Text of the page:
Daily Elysium: State of the Site (Month 5)
Gamers With Jobs went online the afternoon of January 8th, and I'll tell you this: before anyone else visited it looked significantly different. Staring at a blankly formatted page with a few sentences tossed randomly about, Certis and I wondered what we could possibly add to the gaming community. As we fiddled about in our newly created virtual playground struggling for a coherent format, I decided early on that one of our founding prinicples would be to keep the levels of communication flowing between ourselves and any readers we might generate. This seemed like a pretty easy deal, since we only expected to have as many as fifty or sixty regular readers by July. That's not exactly how it turned out.
Now, six months later, looking back on the five months before, I'm pretty darn pleased. I think we've reached the end of our birth phase, accomplished the first set of goals we set for ourselves. The forums are alive, vibrant, and full of great discussion. Further, we managed to those forums integrated in a form with the front page. We've made some great contacts with developers, publishers, and PR folks so we can continue to provide increasing coverage including previews, reviews, and interviews. We've incorporated a screenshot gallery. We've got the feel of the site down to something that feels both functional, familiar, and easily readable. We've got some great people contributing, and we feel like we've found our own voice.Now, the fun starts...
But before we get to the fun stuff, and continuing that promise of being open with our reader, I guess I should probably say something about the ads you might have noticed over on the left side of the page. The decision to include advertisements to offset hosting costs was not a pleasant one, but with the steadily increasing traffic we receive it's something we needed to do. Let me give you an idea of what I'm talking about.
- For those who don't want to hear about the ads, scroll down a few paragraphs...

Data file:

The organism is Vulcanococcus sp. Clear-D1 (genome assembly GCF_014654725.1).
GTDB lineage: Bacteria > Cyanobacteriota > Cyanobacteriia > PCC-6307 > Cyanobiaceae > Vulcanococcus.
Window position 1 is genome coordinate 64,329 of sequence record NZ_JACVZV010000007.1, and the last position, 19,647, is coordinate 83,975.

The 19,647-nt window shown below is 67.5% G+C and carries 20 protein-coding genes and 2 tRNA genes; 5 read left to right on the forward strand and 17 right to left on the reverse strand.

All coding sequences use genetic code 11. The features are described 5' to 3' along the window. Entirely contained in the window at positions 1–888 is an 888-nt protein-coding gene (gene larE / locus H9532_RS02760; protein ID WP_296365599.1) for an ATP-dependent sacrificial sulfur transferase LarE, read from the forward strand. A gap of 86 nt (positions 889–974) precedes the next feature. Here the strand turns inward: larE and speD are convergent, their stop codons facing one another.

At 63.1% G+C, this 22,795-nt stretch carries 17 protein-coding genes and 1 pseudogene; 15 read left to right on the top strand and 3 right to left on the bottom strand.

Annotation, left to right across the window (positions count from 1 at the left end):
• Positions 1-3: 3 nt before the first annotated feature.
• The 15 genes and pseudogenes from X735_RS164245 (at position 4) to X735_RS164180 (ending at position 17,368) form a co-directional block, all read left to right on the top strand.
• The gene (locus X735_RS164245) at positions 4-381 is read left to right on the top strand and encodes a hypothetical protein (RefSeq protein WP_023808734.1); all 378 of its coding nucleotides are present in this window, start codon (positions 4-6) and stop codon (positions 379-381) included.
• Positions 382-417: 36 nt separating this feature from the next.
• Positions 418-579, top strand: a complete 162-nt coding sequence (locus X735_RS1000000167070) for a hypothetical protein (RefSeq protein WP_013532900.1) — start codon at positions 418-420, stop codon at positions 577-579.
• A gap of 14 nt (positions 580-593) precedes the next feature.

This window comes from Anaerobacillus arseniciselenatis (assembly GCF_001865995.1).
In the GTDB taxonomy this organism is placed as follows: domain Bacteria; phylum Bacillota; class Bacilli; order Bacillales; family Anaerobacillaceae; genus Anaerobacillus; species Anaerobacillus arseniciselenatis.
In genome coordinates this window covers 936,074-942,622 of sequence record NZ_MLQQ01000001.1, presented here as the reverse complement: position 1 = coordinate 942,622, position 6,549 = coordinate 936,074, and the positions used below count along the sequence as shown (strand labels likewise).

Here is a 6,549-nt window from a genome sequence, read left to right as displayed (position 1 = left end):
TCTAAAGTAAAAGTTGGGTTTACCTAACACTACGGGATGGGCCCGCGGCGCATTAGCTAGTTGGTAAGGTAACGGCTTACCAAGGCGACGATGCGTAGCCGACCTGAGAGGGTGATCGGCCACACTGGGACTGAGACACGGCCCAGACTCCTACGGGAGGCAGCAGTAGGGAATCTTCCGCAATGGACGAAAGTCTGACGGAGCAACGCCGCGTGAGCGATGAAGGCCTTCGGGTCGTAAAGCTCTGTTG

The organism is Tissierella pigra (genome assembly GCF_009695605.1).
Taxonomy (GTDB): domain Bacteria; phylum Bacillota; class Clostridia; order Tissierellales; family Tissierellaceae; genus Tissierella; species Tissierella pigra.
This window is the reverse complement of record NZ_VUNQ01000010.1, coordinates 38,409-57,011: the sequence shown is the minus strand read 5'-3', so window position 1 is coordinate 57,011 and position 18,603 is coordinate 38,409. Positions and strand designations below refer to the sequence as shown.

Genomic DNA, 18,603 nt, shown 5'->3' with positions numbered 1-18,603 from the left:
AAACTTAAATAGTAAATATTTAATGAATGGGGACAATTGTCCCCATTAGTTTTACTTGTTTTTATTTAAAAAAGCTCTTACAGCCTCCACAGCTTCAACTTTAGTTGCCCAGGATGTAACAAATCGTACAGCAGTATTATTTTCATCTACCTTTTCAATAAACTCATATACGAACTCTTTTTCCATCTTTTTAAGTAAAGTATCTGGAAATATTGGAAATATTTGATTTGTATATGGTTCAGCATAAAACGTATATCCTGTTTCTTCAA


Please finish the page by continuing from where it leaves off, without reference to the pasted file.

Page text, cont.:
In April, Gamers With Jobs received 250,360 pageviews - note, before you get too excited that's individual pageviews and not sessions or unique hits. Still it's a pretty solid amount, not Penny-Arcade level by any determined stretch of the imagination, but well above our projected traffic. In May we received 353,620 pageviews, and so far 3/4 of the way through June, we're already above 300,000 pageviews, and heading fast toward 400,000. Compare that with January and February, where we hovered around the 150,000 mark and you can get an idea of how things are going. As we increasingly add screenshots to our articles - the screenshots from our recent Galaxies article were accessed over 2,000 times - and then pump those jpegs through our bandwith, it's not hard to imagine how costs can begin to increase.
Now, I'm not telling you all about this to generate some kind of sympathy, or even to encourage you to click an ad. We knew, or at least could have imagined, what we were getting into when we started. I'm just trying to illustrate that those ads are not on the sidebar just as some get rich quick scheme.
That said, we've left an option for people who can't stand seeing advertisements on websites. You see that little minus icon next to 'Support GWJ'? Click that and the ads will minimize themselves right out of existance. That's right, in our search for an advertisement system, we found a set up where people who don't want ads can just flat out get rid of them. We know that's important to people.